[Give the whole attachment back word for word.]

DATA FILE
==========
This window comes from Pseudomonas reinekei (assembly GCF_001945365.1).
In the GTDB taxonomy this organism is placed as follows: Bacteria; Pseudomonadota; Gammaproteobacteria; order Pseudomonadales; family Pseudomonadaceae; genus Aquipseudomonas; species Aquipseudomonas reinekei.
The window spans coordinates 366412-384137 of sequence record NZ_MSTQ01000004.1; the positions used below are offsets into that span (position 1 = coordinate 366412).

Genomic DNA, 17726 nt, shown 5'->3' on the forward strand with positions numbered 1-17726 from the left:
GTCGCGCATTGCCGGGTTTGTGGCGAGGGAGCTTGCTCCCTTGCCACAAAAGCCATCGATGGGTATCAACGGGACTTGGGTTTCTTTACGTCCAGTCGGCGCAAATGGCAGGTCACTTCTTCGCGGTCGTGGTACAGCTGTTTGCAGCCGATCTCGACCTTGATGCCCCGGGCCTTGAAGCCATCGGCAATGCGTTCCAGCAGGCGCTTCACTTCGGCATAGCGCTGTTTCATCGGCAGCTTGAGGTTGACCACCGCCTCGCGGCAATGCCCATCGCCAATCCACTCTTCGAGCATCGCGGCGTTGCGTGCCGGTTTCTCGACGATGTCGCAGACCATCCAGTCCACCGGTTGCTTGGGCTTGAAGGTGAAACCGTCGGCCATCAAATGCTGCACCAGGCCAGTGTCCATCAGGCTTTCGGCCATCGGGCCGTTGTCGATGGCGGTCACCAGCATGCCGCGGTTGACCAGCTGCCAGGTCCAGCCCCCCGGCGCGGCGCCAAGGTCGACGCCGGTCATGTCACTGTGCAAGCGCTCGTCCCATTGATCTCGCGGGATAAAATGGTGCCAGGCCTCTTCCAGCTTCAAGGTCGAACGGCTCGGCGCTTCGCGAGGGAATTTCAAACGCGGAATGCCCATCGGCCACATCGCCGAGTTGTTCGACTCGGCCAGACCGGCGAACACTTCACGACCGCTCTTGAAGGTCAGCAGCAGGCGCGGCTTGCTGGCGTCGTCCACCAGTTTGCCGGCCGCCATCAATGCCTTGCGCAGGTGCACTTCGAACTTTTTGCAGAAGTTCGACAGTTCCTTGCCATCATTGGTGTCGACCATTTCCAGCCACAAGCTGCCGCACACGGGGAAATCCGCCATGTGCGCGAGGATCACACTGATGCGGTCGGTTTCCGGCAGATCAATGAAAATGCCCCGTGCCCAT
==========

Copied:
This window comes from Pseudomonas reinekei (assembly GCF_001945365.1).
In the GTDB taxonomy this organism is placed as follows: Bacteria; Pseudomonadota; Gammaproteobacteria; order Pseudomonadales; family Pseudomonadaceae; genus Aquipseudomonas; species Aquipseudomonas reinekei.
The window spans coordinates 366412-384137 of sequence record NZ_MSTQ01000004.1; the positions used below are offsets into that span (position 1 = coordinate 366412).

Genomic DNA, 17726 nt, shown 5'->3' on the forward strand with positions numbered 1-17726 from the left:
GTCGCGCATTGCCGGGTTTGTGGCGAGGGAGCTTGCTCCCTTGCCACAAAAGCCATCGATGGGTATCAACGGGACTTGGGTTTCTTTACGTCCAGTCGGCGCAAATGGCAGGTCACTTCTTCGCGGTCGTGGTACAGCTGTTTGCAGCCGATCTCGACCTTGATGCCCCGGGCCTTGAAGCCATCGGCAATGCGTTCCAGCAGGCGCTTCACTTCGGCATAGCGCTGTTTCATCGGCAGCTTGAGGTTGACCACCGCCTCGCGGCAATGCCCATCGCCAATCCACTCTTCGAGCATCGCGGCGTTGCGTGCCGGTTTCTCGACGATGTCGCAGACCATCCAGTCCACCGGTTGCTTGGGCTTGAAGGTGAAACCGTCGGCCATCAAATGCTGCACCAGGCCAGTGTCCATCAGGCTTTCGGCCATCGGGCCGTTGTCGATGGCGGTCACCAGCATGCCGCGGTTGACCAGCTGCCAGGTCCAGCCCCCCGGCGCGGCGCCAAGGTCGACGCCGGTCATGTCACTGTGCAAGCGCTCGTCCCATTGATCTCGCGGGATAAAATGGTGCCAGGCCTCTTCCAGCTTCAAGGTCGAACGGCTCGGCGCTTCGCGAGGGAATTTCAAACGCGGAATGCCCATCGGCCACATCGCCGAGTTGTTCGACTCGGCCAGACCGGCGAACACTTCACGACCGCTCTTGAAGGTCAGCAGCAGGCGCGGCTTGCTGGCGTCGTCCACCAGTTTGCCGGCCGCCATCAATGCCTTGCGCAGGTGCACTTCGAACTTTTTGCAGAAGTTCGACAGTTCCTTGCCATCATTGGTGTCGACCATTTCCAGCCACAAGCTGCCGCACACGGGGAAATCCGCCATGTGCGCGAGGATCACACTGATGCGGTCGGTTTCCGGCAGATCAATGAAAATGCCCCGTGCCCAT